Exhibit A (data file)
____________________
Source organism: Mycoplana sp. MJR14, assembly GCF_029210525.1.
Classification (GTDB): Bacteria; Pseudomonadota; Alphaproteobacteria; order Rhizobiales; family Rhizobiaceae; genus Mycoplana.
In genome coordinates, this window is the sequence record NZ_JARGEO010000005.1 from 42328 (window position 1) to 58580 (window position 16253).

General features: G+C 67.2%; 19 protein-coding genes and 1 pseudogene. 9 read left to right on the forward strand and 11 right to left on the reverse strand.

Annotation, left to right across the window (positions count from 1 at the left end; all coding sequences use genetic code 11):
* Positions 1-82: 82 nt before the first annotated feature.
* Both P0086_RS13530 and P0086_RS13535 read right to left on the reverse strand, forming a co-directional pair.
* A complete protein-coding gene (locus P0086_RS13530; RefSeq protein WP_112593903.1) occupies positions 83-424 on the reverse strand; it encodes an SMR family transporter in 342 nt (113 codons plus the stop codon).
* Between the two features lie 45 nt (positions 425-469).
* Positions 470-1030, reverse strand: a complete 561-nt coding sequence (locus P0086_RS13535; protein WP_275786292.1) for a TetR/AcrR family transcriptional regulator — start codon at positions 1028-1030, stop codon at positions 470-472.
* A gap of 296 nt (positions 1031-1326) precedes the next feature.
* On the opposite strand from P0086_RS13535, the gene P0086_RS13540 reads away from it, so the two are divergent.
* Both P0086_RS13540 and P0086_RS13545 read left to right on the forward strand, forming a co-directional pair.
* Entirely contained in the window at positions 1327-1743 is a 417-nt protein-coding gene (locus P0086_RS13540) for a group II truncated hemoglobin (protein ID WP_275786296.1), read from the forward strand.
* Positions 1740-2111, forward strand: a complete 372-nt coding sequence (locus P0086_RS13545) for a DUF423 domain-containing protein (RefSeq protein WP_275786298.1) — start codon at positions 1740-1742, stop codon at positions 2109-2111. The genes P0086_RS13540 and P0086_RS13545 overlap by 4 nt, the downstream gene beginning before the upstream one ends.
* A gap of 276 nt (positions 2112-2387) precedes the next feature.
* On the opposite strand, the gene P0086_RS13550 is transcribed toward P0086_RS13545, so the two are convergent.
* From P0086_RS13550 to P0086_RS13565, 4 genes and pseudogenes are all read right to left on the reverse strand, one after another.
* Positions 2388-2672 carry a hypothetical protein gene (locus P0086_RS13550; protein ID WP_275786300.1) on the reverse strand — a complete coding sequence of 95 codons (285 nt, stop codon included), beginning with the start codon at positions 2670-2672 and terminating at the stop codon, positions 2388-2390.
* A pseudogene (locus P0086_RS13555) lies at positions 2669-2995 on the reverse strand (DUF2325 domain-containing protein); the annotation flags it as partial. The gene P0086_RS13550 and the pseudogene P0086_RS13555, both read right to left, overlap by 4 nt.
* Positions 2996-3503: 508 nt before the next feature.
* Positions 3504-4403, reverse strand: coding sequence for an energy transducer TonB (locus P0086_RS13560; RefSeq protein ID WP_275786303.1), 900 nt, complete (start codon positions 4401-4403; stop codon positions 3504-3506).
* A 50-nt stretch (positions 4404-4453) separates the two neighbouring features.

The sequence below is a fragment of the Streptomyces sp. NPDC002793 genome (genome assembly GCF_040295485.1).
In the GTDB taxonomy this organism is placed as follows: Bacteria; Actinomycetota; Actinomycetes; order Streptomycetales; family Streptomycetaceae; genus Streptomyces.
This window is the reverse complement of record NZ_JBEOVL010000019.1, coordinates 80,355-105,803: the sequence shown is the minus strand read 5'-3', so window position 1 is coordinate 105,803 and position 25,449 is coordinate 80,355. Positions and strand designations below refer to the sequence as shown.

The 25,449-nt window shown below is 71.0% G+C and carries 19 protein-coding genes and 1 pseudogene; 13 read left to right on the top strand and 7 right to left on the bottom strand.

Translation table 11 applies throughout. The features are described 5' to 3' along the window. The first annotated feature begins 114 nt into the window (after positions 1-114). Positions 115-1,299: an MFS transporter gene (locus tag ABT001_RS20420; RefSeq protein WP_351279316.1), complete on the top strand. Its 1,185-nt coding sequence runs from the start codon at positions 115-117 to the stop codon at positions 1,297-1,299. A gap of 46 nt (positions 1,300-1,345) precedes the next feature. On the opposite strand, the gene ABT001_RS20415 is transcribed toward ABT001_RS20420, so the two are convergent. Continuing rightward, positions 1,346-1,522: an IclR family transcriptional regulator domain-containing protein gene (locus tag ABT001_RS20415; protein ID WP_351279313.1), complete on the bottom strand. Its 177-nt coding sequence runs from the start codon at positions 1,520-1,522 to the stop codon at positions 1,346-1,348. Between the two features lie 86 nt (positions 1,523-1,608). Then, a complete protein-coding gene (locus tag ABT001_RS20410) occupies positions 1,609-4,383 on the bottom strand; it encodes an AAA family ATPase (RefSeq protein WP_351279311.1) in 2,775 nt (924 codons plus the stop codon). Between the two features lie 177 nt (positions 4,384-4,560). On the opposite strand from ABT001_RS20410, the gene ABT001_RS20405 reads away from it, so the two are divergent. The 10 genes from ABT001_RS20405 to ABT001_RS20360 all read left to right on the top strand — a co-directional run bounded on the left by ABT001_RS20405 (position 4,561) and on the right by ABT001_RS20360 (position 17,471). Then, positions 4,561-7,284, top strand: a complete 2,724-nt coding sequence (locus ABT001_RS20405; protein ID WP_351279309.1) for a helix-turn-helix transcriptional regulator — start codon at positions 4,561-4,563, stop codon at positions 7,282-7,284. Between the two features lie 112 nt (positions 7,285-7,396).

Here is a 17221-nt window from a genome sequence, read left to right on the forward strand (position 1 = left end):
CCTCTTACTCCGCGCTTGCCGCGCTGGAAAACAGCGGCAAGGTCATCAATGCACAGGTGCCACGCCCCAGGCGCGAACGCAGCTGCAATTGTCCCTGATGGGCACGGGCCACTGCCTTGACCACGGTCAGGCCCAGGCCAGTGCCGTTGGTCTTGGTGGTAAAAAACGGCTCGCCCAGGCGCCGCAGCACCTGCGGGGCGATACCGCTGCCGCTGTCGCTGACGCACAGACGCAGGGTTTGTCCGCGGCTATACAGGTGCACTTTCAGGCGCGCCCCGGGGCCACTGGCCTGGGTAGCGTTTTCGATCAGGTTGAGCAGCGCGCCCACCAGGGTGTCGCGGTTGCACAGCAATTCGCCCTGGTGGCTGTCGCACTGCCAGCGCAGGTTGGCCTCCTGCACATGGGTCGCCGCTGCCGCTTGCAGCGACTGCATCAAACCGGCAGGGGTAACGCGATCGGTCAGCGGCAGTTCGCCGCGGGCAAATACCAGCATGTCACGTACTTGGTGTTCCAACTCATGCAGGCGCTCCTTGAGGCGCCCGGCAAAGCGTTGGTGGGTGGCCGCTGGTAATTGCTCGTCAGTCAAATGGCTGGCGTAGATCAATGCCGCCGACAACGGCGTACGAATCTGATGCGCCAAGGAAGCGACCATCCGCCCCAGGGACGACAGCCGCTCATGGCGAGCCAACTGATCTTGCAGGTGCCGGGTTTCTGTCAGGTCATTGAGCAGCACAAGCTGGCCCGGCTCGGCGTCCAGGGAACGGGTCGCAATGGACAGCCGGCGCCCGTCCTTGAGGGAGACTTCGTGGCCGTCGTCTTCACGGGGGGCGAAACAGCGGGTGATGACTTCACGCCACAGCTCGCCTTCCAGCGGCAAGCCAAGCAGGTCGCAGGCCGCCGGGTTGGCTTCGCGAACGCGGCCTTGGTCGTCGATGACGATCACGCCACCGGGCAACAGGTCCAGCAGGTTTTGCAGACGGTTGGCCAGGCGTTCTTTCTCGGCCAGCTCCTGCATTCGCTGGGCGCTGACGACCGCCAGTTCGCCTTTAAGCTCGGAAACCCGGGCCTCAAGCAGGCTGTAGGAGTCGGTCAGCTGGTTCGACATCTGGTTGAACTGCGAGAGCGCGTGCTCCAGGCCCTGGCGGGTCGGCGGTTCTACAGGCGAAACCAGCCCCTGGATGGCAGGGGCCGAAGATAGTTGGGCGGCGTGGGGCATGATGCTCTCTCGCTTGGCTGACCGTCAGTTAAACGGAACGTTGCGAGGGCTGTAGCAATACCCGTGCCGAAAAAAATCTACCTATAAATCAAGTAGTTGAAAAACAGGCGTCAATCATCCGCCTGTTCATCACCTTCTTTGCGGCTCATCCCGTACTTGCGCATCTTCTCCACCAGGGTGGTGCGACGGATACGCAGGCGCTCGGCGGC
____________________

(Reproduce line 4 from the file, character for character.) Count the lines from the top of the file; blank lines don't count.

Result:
General features: G+C 67.2%; 19 protein-coding genes and 1 pseudogene. 9 read left to right on the forward strand and 11 right to left on the reverse strand.